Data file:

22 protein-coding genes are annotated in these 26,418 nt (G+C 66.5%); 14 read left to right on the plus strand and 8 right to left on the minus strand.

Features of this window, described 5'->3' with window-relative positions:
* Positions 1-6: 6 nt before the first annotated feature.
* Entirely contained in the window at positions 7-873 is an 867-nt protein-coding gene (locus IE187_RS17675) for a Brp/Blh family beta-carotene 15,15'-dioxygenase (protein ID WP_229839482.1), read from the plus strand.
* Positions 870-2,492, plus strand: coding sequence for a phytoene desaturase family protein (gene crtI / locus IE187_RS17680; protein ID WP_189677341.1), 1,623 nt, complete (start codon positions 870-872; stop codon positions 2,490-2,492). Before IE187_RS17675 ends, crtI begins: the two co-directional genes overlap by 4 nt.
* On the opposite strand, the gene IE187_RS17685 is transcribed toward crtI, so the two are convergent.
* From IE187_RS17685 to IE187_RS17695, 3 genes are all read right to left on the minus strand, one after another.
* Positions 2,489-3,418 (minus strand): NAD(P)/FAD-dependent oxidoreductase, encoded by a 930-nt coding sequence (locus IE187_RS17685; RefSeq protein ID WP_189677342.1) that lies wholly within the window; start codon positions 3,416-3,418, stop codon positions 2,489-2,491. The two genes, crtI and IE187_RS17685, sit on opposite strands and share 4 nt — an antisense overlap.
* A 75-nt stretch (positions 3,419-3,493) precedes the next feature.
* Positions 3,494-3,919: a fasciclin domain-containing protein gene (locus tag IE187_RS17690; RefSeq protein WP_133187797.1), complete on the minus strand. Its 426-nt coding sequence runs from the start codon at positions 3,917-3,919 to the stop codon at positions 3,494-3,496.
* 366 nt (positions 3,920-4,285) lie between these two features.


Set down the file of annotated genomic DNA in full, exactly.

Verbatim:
22 protein-coding genes are annotated in these 26,418 nt (G+C 66.5%); 14 read left to right on the plus strand and 8 right to left on the minus strand.

Features of this window, described 5'->3' with window-relative positions:
* Positions 1-6: 6 nt before the first annotated feature.
* Entirely contained in the window at positions 7-873 is an 867-nt protein-coding gene (locus IE187_RS17675) for a Brp/Blh family beta-carotene 15,15'-dioxygenase (protein ID WP_229839482.1), read from the plus strand.
* Positions 870-2,492, plus strand: coding sequence for a phytoene desaturase family protein (gene crtI / locus IE187_RS17680; protein ID WP_189677341.1), 1,623 nt, complete (start codon positions 870-872; stop codon positions 2,490-2,492). Before IE187_RS17675 ends, crtI begins: the two co-directional genes overlap by 4 nt.
* On the opposite strand, the gene IE187_RS17685 is transcribed toward crtI, so the two are convergent.
* From IE187_RS17685 to IE187_RS17695, 3 genes are all read right to left on the minus strand, one after another.
* Positions 2,489-3,418 (minus strand): NAD(P)/FAD-dependent oxidoreductase, encoded by a 930-nt coding sequence (locus IE187_RS17685; RefSeq protein ID WP_189677342.1) that lies wholly within the window; start codon positions 3,416-3,418, stop codon positions 2,489-2,491. The two genes, crtI and IE187_RS17685, sit on opposite strands and share 4 nt — an antisense overlap.
* A 75-nt stretch (positions 3,419-3,493) precedes the next feature.
* Positions 3,494-3,919: a fasciclin domain-containing protein gene (locus tag IE187_RS17690; RefSeq protein WP_133187797.1), complete on the minus strand. Its 426-nt coding sequence runs from the start codon at positions 3,917-3,919 to the stop codon at positions 3,494-3,496.
* 366 nt (positions 3,920-4,285) lie between these two features.